REED BUNTING (Emberiza schoeniclus)
Bruant des roseaux
As the name implies this is a bird of marshlands and reed beds, so it is normally found in Switzerland below 700m where reeds survive on the margins of lakes and rivers and occasionally in rank grass and shrublands, but always marshy areas. For many years such prime habitat has been regarded as "wasteland" by most countries of the world and only good for draining and reclamation, so the area of available habitat for birds like this has shrunk enormously. No more so than here in Switzerland where flat land is at a premium for agriculture and infrastructure. So Reed Buntings are found only in rather special places where marshes still survive.
The female Reed Bunting is a rather drab streaky brown bird, but the male is quite attractive, his black head and throat over the top of his white collar is very visible at a distance, especially since he often chooses to let forth his song from an exposed perch.
The song of the Reed Bunting is quite catchy and carries a long way. Like all Buntings it varies, but less so than others you will find on this site (i.e. Yellowhammer or Cirl Bunting ).The general pattern to look for is 2-4 rather bright, squeaky notes followed by a short trill, like this:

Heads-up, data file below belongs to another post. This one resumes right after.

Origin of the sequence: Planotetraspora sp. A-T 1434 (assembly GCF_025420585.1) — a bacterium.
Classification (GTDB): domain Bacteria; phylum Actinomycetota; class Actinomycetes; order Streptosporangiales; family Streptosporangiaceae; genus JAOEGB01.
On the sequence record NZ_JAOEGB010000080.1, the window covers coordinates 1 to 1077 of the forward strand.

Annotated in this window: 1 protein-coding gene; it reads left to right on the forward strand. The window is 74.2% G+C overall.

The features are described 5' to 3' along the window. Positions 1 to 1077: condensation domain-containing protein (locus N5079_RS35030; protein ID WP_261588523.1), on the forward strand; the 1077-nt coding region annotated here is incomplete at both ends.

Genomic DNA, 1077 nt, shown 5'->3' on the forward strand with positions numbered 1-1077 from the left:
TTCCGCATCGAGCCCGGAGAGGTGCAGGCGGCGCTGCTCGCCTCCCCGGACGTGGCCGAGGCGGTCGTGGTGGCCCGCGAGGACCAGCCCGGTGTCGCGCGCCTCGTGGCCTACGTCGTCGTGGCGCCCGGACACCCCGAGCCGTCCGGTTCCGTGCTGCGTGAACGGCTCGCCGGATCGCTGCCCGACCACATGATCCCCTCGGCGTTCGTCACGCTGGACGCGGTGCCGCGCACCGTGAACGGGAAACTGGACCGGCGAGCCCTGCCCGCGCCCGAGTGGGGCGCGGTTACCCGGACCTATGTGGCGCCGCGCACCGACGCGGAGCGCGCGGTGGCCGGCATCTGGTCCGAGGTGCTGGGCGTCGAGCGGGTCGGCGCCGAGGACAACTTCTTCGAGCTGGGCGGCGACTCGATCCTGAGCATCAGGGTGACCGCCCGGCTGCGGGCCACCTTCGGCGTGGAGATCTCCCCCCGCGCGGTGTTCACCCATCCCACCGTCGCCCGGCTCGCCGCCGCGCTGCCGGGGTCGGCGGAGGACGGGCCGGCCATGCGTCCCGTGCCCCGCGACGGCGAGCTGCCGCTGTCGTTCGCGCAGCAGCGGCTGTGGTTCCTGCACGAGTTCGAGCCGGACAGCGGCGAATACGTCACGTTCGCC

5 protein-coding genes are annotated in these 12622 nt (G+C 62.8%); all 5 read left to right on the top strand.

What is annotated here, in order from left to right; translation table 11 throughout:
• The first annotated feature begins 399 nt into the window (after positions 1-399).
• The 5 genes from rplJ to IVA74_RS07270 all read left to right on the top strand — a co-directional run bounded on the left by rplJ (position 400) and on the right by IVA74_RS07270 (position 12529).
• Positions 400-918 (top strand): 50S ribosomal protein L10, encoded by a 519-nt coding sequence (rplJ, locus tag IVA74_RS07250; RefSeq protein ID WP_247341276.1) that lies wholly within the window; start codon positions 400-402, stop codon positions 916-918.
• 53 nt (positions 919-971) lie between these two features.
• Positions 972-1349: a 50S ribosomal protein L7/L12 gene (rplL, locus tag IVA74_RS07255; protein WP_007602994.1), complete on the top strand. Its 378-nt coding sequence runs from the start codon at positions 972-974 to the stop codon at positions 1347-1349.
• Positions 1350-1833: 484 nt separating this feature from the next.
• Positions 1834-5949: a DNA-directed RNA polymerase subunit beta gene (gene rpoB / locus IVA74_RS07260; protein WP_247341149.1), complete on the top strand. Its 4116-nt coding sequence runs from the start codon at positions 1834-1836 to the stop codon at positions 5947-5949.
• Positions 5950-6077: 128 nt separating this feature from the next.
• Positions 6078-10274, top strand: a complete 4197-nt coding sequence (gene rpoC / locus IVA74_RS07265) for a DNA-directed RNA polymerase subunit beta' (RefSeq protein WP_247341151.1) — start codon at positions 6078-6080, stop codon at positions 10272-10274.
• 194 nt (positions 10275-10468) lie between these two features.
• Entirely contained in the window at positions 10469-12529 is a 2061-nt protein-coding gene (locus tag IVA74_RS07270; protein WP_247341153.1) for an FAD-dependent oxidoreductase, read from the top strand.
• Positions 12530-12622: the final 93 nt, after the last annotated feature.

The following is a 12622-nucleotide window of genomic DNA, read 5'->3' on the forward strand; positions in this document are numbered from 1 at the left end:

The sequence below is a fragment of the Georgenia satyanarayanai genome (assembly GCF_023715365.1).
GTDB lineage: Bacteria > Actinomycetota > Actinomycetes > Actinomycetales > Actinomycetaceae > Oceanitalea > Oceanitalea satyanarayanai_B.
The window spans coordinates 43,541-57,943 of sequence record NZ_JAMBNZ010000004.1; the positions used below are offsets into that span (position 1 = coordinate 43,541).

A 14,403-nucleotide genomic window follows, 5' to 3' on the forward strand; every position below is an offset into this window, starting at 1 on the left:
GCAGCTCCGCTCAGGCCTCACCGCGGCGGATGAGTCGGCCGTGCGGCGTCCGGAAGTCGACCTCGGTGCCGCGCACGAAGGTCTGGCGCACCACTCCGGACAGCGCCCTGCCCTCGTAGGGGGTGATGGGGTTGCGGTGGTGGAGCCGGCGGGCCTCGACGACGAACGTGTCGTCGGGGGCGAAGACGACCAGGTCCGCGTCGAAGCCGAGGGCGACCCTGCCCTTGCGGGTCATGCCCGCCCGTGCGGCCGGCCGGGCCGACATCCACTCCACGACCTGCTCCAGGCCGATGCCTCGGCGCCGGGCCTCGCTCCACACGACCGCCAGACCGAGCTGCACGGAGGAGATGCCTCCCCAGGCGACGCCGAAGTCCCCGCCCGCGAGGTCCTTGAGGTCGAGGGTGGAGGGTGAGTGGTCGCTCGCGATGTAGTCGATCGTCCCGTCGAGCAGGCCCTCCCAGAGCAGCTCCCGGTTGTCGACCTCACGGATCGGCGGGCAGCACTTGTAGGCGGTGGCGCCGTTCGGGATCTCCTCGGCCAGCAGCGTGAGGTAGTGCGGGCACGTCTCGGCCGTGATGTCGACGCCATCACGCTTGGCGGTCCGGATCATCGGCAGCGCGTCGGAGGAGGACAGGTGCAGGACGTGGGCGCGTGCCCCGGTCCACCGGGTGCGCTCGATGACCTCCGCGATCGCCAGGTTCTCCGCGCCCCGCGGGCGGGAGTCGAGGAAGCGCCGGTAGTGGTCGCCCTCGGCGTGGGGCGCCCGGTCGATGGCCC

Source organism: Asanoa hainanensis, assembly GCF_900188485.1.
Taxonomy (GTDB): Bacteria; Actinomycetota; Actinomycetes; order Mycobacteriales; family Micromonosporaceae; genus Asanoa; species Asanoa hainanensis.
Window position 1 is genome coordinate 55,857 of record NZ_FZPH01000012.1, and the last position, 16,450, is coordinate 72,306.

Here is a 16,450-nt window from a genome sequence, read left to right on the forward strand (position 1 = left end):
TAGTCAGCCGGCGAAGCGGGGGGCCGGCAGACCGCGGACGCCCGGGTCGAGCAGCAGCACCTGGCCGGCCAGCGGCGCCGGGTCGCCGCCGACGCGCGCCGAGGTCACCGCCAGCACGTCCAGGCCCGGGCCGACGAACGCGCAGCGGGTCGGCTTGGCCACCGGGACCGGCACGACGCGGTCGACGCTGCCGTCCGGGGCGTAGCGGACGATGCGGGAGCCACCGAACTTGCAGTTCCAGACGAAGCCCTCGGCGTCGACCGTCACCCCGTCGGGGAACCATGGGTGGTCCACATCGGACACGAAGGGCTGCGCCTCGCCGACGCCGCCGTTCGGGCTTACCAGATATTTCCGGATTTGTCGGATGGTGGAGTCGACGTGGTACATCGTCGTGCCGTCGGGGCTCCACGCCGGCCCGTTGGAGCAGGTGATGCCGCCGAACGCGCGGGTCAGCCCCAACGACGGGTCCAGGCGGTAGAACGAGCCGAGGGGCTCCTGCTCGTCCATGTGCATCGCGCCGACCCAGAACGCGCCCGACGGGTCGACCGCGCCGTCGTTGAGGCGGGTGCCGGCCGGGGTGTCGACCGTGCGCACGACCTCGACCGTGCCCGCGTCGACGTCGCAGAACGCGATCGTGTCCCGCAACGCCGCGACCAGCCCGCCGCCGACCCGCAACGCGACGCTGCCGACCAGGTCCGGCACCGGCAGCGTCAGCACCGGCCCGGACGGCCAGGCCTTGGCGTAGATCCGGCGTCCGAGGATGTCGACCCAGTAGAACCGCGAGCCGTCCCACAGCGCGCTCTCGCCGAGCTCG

I edited a section out of the middle of that, but it was all the same bird. The pattern is easily seen on the spectrogram:
I have not studied it carefully but different birds seem to have their own way of interpreting the pattern which they then seem to stick with, here is another that is both different but the same and so identifiable:
(That was a Great Reed Warbler clammering away in the background) once again the pattern is unmistakable:
I have one recording of the call, a rather plaintive "tsui" call descending rapidly in pitch from about 8Khz to 4Khz in the space of about a third of a second:
Cramp and Perrins say this call can be used both for contact between adults and as an alarm call.